Nestled in the upstate New York, close knit community of Malone is where Shannon was raised alongside her six sisters, Elaine, Maxine, Linda, Deborah, Rebecca, and Patricia. Her family made their home on a 2,100 acre dairy farm and needless to say, she and her sisters had plenty of chores when not in school. They did, however, have their share of adventure too, like the time Shannon and two of her sisters got caught by their father having heavy equipment races in the gravel pit near their home . . . and he wasn’t too happy, either! While Shannon’s father ran the farm, her mother remained at home as a homemaker and tended to their large, bustling household.

Having attended the local schools, Shannon soon found herself expecting a baby to love as her own, and that she did. Since her sister, Maxine had moved to Fort Wayne, Indiana, Shannon and her son spent some time visiting her sister. After much thought and contemplation, Shannon decided that she and Ian would move to Fort Wayne, as well. She became a beautician of cosmetology at a young age after high school and shortly after moving to Indiana she landed an assistant manager position with Pizza Hut.

Shannon never imagined just how much her life was about to change when she met Larry Steffen one night at Dan’s Restaurant in Waterloo, Indiana. It didn’t take long before they began dating and fell deeply in love. On August 2, 1984, Shannon and Larry were joined in marriage at the DeKalb County courthouse. Larry took on Shannon’s son, Ian as his own and with her loving, natural demeanor Shannon quickly became known as mom to Larry’s three young children, Victoria, Nick, and Heather.

As a family treasured times were shared making memories during the holidays and other special occasions. Along with their love of camping, they also took trips to Tennessee and traveling to upstate New York to visit family. While camping, Shannon loved nothing more than watching those she loved enjoy themselves and making memories along the way. When the kids swam, she was right there on the sidelines watching them as she never had the opportunity to learn how. When grandchildren came along, Shannon was in her element. She loved being surrounded by those who meant the most to her.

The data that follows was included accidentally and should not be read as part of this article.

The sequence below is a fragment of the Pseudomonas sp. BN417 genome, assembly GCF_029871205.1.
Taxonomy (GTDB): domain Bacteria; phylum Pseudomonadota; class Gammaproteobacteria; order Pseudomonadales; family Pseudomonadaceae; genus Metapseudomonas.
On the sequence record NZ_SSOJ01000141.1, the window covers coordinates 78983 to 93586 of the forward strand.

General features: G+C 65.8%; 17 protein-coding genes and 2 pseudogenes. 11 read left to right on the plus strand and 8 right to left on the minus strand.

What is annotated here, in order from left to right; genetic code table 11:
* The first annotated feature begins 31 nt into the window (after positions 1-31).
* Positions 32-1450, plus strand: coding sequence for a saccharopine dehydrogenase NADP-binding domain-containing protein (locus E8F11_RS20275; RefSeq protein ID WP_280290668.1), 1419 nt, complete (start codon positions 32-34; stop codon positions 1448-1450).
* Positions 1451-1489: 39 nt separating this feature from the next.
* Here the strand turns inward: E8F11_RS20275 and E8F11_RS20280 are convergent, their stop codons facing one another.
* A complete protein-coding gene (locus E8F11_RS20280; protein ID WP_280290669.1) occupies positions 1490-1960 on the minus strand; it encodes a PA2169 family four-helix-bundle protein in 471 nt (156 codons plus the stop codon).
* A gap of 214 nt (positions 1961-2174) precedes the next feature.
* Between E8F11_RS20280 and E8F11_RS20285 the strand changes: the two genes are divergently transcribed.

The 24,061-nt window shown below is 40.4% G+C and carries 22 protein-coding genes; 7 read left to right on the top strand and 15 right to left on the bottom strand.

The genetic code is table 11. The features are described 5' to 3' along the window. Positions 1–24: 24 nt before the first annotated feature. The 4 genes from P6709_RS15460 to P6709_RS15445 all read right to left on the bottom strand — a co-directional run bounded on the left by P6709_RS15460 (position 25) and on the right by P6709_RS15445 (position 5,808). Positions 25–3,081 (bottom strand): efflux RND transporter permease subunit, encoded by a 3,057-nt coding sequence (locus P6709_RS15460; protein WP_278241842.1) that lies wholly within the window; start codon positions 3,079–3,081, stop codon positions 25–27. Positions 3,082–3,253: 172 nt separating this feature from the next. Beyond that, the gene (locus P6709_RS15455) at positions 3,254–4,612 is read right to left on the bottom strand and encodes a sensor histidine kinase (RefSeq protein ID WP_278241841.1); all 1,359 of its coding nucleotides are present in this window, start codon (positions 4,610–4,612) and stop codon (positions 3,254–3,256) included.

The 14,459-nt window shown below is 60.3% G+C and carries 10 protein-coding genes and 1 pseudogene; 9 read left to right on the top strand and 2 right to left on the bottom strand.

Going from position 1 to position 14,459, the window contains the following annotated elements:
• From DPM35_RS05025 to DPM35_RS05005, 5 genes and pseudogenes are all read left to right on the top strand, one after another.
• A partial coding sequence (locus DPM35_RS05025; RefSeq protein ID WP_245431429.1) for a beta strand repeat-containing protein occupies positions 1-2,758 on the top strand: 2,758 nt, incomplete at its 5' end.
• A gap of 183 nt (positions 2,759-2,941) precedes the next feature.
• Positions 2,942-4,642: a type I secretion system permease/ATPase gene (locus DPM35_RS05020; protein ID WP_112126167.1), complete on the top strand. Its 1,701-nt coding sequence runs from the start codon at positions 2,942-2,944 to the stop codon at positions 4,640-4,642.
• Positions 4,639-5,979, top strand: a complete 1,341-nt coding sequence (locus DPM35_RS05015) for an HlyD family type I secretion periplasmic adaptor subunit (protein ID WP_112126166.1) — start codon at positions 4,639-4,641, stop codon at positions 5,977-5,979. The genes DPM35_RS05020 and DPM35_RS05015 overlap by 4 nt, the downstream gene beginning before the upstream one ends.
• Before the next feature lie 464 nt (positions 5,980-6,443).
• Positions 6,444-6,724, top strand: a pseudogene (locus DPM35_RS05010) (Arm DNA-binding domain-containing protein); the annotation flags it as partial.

For 28 years, Shannon owned and operated the Auburn Style Station until retiring in 2017. Faith was a large part of Shannon’s heart and she was a devoted member of County Line Church of God. Another way Shannon enjoyed getting involved was serving as a board member for the DeKalb Outdoor Theatre which she did for a time. Aside from her family, Shannon’s love of gardening was evident as she lovingly tended to her 13 flower gardens which brought her much joy and solace. Shannon was a happy, spunky woman whose friendly nature easily drew others to her side. She was protective of her family, and counted them as her greatest blessing. While Shannon leaves countless memories for those who came to know and love her to behold, nothing will ever replace seeing the beautiful smile on her face or the twinkle in her eyes. Deeply missed, Shannon’s love remains in the hearts of those she leaves behind.